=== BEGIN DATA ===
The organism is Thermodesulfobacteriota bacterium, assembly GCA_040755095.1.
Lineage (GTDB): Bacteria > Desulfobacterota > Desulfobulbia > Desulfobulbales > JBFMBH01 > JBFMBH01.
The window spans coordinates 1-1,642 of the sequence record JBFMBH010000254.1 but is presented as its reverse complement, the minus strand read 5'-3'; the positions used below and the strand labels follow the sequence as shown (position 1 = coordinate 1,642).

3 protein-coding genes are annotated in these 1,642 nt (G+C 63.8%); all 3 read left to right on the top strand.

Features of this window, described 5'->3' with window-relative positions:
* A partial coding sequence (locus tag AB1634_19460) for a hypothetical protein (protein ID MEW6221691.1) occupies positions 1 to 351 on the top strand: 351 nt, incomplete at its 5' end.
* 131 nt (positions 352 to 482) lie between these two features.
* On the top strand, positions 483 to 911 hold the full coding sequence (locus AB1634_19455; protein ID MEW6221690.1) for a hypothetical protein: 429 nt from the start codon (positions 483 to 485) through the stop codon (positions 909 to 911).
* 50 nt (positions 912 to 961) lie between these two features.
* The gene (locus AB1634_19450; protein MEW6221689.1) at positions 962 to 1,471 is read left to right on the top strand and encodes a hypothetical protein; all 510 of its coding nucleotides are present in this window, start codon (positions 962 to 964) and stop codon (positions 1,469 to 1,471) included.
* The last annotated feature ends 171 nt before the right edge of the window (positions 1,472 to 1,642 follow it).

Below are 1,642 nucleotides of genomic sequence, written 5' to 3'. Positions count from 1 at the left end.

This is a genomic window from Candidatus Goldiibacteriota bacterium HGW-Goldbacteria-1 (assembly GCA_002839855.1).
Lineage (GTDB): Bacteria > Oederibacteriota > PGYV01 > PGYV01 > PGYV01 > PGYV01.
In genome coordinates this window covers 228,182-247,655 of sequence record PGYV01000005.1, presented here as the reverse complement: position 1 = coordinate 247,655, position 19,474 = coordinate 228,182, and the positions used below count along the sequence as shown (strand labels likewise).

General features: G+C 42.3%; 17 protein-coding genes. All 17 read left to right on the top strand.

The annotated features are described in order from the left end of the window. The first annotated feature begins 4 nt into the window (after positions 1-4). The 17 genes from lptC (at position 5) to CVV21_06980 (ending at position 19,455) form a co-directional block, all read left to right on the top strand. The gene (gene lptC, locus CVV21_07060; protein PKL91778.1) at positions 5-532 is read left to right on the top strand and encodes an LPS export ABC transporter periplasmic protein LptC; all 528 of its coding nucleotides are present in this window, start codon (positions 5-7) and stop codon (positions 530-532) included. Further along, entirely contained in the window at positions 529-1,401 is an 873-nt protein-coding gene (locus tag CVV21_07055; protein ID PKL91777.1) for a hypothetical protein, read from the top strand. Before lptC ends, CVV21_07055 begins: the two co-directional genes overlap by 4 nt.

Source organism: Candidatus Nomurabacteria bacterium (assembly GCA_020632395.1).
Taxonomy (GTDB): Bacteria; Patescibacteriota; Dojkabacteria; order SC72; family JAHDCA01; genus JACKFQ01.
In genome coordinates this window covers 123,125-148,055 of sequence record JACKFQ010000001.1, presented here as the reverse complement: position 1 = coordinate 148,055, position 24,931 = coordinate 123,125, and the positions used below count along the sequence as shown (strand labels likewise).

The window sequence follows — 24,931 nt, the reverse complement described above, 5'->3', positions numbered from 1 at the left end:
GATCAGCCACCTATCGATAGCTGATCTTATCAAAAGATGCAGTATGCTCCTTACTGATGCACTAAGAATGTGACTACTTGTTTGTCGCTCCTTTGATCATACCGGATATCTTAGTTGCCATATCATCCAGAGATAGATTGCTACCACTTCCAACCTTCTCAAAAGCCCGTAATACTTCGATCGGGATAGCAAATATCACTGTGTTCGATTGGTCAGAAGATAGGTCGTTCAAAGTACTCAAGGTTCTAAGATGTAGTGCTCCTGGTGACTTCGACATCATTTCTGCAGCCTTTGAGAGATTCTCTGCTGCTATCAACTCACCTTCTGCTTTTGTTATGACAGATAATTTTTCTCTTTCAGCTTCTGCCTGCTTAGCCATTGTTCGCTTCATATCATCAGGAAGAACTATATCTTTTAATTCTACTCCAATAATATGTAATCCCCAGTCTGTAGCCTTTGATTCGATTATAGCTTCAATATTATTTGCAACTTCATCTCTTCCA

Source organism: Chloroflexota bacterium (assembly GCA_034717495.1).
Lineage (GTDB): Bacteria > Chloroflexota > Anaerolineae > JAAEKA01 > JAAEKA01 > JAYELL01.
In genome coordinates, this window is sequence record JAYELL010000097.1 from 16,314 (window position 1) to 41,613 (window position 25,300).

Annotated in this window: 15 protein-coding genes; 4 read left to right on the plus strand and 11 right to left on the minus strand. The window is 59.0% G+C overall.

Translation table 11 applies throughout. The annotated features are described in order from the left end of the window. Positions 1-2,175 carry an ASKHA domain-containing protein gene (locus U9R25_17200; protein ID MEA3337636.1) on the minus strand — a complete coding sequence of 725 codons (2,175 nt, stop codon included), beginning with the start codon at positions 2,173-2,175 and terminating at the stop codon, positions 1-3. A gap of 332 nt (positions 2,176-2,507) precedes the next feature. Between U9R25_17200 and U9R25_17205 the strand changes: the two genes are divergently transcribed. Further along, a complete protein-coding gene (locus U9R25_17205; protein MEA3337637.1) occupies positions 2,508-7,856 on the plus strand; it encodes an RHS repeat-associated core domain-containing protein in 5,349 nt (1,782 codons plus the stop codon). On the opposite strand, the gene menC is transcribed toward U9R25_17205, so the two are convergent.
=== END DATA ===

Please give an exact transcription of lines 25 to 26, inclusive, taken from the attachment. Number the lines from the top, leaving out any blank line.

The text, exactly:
In genome coordinates, this window is sequence record JAYELL010000097.1 from 16,314 (window position 1) to 41,613 (window position 25,300).

Annotated in this window: 15 protein-coding genes; 4 read left to right on the plus strand and 11 right to left on the minus strand. The window is 59.0% G+C overall.